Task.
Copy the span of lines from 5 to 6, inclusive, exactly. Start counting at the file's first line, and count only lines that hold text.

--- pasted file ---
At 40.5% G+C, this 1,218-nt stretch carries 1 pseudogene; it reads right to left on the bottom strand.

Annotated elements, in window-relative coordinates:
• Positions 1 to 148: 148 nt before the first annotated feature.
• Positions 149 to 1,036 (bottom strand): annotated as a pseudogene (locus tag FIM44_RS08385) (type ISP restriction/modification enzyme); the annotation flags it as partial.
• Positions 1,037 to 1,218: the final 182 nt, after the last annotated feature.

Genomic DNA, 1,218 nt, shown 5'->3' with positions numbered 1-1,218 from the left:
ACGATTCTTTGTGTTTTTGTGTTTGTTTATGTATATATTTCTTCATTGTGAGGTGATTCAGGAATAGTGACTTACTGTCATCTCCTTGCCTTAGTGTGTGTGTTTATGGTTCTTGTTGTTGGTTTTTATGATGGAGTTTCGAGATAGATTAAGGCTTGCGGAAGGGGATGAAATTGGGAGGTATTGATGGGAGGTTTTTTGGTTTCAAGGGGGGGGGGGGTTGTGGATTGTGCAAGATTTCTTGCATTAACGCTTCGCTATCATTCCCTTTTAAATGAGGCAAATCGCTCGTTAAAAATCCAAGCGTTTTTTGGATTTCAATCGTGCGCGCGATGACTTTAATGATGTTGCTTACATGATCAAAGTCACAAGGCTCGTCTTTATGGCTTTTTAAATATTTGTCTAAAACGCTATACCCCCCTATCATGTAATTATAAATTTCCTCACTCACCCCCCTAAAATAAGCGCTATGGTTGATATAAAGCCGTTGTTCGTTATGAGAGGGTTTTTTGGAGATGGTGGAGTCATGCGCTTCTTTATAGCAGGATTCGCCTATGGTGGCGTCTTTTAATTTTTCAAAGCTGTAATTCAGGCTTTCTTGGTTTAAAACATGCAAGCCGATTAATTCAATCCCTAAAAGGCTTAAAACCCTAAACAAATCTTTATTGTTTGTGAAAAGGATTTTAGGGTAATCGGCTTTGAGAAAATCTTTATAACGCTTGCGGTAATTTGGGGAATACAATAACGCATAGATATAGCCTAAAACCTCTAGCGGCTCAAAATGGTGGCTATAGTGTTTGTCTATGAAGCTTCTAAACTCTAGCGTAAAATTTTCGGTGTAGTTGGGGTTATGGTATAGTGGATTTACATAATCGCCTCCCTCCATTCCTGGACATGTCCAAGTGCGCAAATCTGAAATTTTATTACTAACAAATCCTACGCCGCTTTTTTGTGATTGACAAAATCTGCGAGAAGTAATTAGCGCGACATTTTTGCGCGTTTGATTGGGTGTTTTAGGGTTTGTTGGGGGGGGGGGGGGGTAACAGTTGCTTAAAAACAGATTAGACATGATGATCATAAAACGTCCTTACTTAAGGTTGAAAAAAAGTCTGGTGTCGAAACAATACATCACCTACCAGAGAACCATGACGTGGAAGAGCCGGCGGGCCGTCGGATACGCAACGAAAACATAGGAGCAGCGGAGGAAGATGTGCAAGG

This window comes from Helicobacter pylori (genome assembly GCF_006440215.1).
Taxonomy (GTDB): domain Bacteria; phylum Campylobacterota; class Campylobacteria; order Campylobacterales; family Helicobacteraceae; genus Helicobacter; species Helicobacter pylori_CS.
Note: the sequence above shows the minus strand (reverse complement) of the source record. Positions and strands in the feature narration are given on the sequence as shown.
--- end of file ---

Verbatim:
• Positions 1,037 to 1,218: the final 182 nt, after the last annotated feature.

Genomic DNA, 1,218 nt, shown 5'->3' with positions numbered 1-1,218 from the left: